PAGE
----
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      Soil chemical properties and nutrition of conilon coffee fertilized with molybdenum and nitrogen


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          ABSTRACT Molybdenum (Mo) availability is strongly affected by soil pH, which determines the dynamics of electrical charges and the adsorption of molybdate. This study evaluated the effects of nitrogen (N) and Mo application on the chemical properties of a Latossolo Amarelo (Oxisol) and in Coffea canephora nutrition and productivity throughout two productive cycles under field conditions. The experiment was conducted from June 2018 to May 2020. The experimental design used was in randomized blocks, in a 2 × 5 factorial scheme, the first factor being the absence and presence (4 kg ha-1 yr-1) of molybdic fertilization and the second factor was the N dose (300, 500, 700, 900, and 1,100 kg ha-1 yr-1). At the end of each production cycle, soil samples were collected to evaluate the pH(H2O), pH(KCl), exchangeable aluminum, potential acidity, organic matter, and Mo, at layers of 0.00-0.20 and 0.20-0.40 m. Leaves were sampled from the coffee tree to determine Mo and N contents and the coffee beans were harvested to evaluate the yield of processed coffee. The results showed that urea has a high potential for soil acidification, influencing the values of exchangeable aluminum, potential acidity, and ∆pH, at layers of 0.00-0.20 and 0.20-0.40 m. The decrease in pH caused by increasing doses of N increased the density of positive electrical charges of the soil and reduced Mo content in the leaves of C. canephora by 67 %. The application of sodium molybdate via soil was efficient in providing Mo to Conilon coffee and provided a 3.7 % increase in the yield of processed coffee. Nevertheless, molybdic fertilization did not influence the Mo content in the soil in the evaluations carried out at the end of each production cycle.

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              The role of molybdenum in agricultural plant production.

              The importance of molybdenum for plant growth is disproportionate with respect to the absolute amounts required by most plants. Apart from Cu, Mo is the least abundant essential micronutrient found in most plant tissues and is often set as the base from which all other nutrients are compared and measured. Molybdenum is utilized by selected enzymes to carry out redox reactions. Enzymes that require molybdenum for activity include nitrate reductase, xanthine dehydrogenase, aldehyde oxidase and sulfite oxidase. Loss of Mo-dependent enzyme activity (directly or indirectly through low internal molybdenum levels) impacts upon plant development, in particular, those processes involving nitrogen metabolism and the synthesis of the phytohormones abscisic acid and indole-3 butyric acid. Currently, there is little information on how plants access molybdate from the soil solution and redistribute it within the plant. In this review, the role of molybdenum in plants is discussed, focusing on its current constraints in some agricultural situations and where increased molybdenum nutrition may aid in agricultural plant development and yields. Molybdenum deficiencies are considered rare in most agricultural cropping areas; however, the phenotype is often misdiagnosed and attributed to other downstream effects associated with its role in various enzymatic redox reactions. Molybdenum fertilization through foliar sprays can effectively supplement internal molybdenum deficiencies and rescue the activity of molybdoenzymes. The current understanding on how plants access molybdate from the soil solution or later redistribute it once in the plant is still unclear; however, plants have similar physiological molybdenum transport phenotypes to those found in prokaryotic systems. Thus, careful analysis of existing prokaryotic molybdate transport mechanisms, as well as a re-examination of know anion transport mechanisms present in plants, will help to resolve how this important trace element is accumulated.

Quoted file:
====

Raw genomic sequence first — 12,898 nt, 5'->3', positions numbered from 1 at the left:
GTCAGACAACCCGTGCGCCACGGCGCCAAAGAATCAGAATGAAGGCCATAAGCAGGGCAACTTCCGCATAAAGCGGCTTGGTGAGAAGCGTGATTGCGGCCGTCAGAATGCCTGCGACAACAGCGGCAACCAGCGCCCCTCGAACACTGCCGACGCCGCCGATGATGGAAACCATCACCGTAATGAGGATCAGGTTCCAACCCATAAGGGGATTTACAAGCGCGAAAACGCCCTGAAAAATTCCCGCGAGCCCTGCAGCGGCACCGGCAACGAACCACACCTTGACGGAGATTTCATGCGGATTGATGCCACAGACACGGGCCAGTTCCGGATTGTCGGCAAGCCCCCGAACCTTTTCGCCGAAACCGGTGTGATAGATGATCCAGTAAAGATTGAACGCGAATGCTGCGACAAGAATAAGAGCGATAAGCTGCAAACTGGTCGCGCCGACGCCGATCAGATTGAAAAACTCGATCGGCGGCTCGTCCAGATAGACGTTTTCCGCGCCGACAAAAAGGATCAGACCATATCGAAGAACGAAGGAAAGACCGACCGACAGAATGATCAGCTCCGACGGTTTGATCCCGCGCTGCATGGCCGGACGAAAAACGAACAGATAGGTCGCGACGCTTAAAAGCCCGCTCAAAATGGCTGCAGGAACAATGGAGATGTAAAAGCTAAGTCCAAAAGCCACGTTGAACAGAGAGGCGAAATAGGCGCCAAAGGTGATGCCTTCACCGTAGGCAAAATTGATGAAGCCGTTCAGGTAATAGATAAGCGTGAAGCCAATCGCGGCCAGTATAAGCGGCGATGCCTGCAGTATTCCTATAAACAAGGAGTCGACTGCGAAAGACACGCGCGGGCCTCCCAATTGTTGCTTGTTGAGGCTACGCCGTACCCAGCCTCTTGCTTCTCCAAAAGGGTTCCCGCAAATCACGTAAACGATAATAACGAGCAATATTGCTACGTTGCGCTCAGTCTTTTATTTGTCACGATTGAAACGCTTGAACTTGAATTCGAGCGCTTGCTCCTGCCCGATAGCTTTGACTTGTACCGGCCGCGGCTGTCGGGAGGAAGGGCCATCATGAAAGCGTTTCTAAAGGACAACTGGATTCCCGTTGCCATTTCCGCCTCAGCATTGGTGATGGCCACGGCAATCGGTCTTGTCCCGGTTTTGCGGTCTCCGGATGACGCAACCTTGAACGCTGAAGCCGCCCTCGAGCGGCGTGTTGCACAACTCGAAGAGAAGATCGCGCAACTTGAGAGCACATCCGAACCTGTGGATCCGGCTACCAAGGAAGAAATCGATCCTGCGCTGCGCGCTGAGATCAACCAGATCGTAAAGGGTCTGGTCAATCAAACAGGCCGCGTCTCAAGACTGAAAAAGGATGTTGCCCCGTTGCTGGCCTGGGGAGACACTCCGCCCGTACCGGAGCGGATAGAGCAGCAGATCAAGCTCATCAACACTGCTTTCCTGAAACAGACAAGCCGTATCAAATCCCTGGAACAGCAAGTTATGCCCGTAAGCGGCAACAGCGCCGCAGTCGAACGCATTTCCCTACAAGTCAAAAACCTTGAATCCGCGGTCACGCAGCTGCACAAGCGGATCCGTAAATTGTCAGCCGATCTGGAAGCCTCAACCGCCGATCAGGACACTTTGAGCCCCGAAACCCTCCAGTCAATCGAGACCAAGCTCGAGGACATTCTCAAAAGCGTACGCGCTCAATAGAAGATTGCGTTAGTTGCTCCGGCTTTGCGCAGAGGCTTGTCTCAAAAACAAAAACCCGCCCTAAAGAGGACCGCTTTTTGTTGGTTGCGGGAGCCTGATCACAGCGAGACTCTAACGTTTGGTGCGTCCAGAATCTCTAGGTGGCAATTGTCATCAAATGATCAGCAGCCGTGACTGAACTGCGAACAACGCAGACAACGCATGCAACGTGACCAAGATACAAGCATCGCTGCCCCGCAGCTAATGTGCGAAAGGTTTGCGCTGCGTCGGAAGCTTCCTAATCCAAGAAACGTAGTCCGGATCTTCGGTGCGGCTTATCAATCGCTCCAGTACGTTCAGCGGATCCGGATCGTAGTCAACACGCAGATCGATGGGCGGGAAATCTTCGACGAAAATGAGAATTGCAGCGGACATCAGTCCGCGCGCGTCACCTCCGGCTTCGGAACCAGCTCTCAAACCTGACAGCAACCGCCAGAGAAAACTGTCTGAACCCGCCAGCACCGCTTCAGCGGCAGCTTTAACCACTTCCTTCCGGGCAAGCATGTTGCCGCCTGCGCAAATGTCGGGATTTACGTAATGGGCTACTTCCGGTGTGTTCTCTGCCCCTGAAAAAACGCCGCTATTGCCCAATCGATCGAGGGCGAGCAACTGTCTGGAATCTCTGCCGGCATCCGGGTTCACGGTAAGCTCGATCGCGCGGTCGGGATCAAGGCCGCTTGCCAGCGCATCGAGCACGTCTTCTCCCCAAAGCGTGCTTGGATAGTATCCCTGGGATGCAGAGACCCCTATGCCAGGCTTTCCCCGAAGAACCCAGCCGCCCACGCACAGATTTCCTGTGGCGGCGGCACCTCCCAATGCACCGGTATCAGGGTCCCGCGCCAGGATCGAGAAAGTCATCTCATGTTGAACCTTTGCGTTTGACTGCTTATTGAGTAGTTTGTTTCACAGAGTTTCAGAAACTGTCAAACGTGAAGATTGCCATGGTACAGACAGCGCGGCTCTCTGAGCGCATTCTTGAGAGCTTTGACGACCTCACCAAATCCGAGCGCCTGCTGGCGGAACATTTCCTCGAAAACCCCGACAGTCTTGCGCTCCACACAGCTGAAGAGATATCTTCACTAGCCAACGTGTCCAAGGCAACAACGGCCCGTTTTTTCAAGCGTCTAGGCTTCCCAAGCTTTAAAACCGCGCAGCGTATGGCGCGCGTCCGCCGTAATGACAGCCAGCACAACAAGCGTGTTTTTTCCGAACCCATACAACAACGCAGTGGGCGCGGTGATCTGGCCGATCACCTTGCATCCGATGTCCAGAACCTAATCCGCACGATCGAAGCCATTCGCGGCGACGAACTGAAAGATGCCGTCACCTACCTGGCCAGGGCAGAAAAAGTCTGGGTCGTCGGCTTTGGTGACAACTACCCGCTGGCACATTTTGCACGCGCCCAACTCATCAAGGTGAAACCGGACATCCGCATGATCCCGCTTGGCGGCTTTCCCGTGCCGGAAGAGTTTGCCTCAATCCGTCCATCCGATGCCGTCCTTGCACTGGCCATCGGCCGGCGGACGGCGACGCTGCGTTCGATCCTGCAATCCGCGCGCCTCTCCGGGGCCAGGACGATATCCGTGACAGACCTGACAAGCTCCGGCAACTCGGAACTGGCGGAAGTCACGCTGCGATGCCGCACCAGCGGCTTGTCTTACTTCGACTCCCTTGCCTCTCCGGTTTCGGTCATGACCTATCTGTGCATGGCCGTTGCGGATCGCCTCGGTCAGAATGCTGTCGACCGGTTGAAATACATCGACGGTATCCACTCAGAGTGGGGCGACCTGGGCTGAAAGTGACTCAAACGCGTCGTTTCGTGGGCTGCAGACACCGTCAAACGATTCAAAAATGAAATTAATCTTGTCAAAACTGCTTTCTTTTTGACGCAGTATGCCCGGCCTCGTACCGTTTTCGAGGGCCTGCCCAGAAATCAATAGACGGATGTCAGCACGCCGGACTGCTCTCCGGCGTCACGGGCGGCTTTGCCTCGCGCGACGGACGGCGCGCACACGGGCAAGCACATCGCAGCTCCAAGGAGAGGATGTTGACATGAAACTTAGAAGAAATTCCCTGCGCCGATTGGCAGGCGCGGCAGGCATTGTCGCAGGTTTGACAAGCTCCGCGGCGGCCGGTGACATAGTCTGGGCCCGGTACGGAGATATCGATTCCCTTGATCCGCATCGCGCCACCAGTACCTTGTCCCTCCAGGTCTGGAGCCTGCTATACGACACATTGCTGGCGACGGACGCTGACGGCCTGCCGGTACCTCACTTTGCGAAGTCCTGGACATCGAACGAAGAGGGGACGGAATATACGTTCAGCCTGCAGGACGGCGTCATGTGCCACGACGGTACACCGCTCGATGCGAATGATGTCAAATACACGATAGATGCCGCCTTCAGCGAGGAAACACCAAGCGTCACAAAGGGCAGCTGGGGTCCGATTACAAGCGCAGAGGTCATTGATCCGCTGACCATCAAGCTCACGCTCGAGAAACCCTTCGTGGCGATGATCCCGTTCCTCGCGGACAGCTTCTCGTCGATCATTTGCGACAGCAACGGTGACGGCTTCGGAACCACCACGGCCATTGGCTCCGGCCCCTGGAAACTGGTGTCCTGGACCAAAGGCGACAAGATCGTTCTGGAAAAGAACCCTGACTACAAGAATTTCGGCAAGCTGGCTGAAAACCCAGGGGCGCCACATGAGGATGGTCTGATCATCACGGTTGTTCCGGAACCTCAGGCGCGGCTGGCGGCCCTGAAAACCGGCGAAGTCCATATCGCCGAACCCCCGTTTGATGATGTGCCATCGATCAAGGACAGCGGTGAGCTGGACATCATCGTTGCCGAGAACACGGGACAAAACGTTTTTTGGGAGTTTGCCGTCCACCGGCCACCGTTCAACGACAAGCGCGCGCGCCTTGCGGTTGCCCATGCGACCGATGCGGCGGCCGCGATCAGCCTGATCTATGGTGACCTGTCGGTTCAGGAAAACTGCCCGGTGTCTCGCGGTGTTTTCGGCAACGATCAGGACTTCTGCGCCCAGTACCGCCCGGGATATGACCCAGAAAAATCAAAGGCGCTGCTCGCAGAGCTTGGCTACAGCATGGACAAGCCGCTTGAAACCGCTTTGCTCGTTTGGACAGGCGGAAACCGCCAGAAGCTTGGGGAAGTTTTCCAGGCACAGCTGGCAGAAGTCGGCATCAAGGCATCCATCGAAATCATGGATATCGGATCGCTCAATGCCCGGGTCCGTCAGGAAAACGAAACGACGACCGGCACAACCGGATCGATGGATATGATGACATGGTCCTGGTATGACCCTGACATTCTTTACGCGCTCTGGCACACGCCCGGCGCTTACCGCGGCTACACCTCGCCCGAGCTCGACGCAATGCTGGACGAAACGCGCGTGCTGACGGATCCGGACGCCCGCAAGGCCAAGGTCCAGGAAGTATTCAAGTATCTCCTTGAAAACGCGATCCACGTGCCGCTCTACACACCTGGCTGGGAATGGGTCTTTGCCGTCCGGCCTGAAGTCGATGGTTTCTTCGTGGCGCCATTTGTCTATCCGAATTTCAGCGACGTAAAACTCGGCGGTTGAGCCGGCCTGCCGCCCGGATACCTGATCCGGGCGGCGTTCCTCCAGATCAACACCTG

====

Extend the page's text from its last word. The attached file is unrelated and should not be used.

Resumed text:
Author and article information

                Revista Brasileira de Ciência do Solo
                Rev. Bras. Ciênc. Solo
                Sociedade Brasileira de Ciência do Solo (Viçosa, MG, Brazil )
                : 45
                [2] Campos dos Goytacazes Rio de Janeiro orgnameUniversidade Estadual do Norte Fluminense orgdiv1Centro de Ciências e Tecnologias Agropecuárias Brazil
                [3] São Mateus Espírito Santo orgnameUniversidade Federal do Espírito Santo orgdiv1Departamento de Ciências Agrárias e Biológicas Brazil
                [4] Vila Velha Espírito Santo orgnameInstituto Federal do Espírito Santo Brazil
                [1] Santa Teresa Espírito Santo orgnameInstituto Federal do Espírito Santo Brazil
                S0100-06832021000100520 S0100-0683(21)04500000520

                This work is licensed under a Creative Commons Attribution 4.0 International License.

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